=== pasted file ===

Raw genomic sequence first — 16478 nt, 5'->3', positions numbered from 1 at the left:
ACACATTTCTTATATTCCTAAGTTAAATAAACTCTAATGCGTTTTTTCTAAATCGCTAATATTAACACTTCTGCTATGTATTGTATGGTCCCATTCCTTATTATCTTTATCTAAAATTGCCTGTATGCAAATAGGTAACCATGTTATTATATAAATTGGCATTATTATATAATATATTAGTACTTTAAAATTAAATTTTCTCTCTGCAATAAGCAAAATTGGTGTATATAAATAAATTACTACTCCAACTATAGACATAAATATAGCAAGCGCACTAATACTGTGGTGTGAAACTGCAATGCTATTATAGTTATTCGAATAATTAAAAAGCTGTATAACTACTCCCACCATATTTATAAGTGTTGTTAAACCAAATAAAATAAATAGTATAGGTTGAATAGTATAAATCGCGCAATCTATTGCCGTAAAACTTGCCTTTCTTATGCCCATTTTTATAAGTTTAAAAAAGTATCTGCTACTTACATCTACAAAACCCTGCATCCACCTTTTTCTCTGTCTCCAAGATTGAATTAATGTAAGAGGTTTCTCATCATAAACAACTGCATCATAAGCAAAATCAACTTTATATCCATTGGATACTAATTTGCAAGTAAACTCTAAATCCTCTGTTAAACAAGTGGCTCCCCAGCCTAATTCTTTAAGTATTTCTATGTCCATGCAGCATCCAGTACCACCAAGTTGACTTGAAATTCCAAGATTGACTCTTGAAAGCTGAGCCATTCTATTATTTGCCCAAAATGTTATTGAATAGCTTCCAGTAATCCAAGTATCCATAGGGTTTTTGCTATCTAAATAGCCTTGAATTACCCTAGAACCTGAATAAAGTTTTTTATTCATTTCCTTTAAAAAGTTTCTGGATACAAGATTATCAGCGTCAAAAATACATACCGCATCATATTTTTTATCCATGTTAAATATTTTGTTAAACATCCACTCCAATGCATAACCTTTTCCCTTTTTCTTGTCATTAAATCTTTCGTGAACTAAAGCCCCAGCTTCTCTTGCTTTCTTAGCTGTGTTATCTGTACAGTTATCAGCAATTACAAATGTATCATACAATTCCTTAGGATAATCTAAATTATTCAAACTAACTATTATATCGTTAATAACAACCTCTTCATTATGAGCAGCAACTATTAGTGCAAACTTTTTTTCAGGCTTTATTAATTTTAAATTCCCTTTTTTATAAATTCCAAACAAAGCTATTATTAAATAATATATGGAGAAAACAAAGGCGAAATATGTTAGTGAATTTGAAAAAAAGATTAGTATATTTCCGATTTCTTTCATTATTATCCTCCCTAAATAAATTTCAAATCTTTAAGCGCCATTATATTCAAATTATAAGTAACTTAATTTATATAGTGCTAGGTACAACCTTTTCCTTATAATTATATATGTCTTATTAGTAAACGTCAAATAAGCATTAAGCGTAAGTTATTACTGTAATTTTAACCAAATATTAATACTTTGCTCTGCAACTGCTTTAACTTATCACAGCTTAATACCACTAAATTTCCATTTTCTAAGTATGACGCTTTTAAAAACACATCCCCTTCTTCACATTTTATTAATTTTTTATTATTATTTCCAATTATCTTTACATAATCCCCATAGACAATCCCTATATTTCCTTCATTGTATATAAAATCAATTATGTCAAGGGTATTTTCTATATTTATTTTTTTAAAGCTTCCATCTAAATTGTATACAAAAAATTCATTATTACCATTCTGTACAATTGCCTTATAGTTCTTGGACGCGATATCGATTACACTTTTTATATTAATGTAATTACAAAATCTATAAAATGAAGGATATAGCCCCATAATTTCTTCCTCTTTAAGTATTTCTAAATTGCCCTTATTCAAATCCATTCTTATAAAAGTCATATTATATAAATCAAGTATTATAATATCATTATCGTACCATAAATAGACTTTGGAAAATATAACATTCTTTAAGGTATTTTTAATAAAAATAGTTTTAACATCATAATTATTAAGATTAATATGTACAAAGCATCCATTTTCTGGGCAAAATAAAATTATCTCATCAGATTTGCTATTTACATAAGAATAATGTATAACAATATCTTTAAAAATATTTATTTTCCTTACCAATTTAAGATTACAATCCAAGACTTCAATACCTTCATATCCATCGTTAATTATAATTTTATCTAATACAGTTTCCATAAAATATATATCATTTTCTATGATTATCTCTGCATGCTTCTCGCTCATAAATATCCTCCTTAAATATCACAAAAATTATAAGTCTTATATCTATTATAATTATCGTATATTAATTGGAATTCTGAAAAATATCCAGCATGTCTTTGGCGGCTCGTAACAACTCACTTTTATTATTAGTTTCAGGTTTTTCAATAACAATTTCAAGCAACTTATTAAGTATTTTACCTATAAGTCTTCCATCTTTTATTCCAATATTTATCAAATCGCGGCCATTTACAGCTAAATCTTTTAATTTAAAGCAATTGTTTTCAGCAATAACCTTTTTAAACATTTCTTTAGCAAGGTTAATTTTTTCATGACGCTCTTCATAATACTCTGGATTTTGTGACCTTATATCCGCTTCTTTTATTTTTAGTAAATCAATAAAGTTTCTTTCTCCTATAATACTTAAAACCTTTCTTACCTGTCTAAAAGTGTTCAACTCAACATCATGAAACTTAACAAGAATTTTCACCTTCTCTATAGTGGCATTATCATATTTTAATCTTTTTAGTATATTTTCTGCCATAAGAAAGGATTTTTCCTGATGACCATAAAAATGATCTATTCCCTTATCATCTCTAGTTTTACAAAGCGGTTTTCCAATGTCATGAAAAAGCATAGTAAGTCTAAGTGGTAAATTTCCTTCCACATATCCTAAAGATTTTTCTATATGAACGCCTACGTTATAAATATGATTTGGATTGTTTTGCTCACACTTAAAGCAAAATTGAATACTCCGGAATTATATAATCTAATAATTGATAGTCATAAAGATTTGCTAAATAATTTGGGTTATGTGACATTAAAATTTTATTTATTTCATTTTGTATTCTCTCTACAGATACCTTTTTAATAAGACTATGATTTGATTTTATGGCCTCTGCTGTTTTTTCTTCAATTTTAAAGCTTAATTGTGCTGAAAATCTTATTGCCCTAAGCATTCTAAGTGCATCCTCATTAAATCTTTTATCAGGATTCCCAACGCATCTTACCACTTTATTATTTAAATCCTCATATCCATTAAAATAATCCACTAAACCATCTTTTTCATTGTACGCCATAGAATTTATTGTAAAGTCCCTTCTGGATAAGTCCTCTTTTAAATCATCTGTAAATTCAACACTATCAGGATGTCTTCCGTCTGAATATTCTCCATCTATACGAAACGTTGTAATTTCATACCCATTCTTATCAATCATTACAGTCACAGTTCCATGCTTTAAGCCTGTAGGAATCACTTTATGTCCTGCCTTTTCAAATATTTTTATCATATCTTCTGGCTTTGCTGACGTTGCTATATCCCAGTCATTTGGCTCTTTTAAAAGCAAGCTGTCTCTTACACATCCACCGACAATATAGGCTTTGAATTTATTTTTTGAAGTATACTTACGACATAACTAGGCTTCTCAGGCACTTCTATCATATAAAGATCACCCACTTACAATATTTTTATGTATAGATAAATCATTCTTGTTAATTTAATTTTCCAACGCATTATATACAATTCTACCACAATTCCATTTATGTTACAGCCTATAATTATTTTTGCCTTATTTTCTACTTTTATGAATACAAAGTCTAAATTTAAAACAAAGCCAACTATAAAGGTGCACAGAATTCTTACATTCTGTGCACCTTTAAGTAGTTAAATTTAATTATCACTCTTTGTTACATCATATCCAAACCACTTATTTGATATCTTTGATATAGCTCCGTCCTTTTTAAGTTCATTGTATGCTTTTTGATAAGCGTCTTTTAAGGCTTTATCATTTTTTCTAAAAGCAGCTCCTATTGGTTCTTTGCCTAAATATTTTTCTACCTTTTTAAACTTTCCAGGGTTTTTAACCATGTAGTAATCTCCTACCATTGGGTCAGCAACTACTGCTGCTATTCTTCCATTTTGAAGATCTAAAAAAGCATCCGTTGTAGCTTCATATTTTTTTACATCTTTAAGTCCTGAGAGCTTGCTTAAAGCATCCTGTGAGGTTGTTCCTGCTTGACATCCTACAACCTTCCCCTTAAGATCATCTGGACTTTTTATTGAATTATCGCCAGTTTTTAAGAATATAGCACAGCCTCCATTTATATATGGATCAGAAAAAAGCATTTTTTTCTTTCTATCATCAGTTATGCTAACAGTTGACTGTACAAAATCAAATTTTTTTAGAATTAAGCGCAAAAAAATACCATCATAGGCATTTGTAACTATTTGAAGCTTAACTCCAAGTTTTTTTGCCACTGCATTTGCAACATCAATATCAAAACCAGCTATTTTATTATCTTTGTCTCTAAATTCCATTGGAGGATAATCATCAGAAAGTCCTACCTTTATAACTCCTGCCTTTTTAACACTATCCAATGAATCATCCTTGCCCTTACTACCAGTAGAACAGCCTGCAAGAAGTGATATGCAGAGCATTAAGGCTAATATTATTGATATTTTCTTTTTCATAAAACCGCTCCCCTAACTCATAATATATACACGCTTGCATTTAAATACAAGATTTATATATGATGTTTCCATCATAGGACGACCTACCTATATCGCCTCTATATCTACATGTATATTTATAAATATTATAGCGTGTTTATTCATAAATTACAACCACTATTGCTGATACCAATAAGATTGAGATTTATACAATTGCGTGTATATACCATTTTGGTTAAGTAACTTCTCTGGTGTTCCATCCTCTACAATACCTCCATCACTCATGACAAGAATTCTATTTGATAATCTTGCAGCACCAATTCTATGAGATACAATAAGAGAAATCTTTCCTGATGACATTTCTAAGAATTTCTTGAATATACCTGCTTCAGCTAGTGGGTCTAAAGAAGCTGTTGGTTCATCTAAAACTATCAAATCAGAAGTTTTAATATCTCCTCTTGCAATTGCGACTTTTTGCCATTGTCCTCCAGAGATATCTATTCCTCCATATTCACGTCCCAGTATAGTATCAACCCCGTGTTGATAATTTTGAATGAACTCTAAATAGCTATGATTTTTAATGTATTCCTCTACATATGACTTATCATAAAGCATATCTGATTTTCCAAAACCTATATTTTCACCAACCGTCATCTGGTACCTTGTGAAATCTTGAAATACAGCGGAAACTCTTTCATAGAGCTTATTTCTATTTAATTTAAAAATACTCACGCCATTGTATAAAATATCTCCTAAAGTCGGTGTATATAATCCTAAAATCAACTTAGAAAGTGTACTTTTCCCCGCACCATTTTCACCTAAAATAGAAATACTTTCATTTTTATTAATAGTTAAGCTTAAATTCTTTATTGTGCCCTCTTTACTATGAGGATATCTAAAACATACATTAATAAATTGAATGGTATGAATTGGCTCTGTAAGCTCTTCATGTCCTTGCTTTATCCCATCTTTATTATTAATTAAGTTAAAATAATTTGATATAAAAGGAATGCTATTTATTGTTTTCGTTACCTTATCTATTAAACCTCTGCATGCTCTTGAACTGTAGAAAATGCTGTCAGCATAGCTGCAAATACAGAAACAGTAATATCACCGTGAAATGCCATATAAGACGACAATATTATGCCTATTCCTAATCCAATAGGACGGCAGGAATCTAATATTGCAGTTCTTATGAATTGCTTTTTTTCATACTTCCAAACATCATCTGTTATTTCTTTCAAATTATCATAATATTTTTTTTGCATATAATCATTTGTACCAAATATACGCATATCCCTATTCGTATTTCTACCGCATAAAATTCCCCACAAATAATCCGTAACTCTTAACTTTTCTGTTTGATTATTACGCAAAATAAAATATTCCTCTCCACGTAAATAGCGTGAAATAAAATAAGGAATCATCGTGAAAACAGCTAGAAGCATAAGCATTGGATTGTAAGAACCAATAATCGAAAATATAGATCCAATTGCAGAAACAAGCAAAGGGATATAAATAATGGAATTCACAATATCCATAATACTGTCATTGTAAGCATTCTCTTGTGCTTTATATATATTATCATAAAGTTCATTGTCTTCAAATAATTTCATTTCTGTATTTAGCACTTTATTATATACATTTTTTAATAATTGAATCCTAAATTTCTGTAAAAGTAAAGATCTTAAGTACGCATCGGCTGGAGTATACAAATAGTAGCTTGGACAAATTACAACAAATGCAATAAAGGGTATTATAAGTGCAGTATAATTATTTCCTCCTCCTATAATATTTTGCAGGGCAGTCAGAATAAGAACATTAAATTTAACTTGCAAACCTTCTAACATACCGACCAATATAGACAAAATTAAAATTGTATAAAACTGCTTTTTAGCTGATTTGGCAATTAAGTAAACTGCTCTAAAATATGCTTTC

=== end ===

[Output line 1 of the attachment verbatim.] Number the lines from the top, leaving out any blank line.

Raw genomic sequence first — 16478 nt, 5'->3', positions numbered from 1 at the left: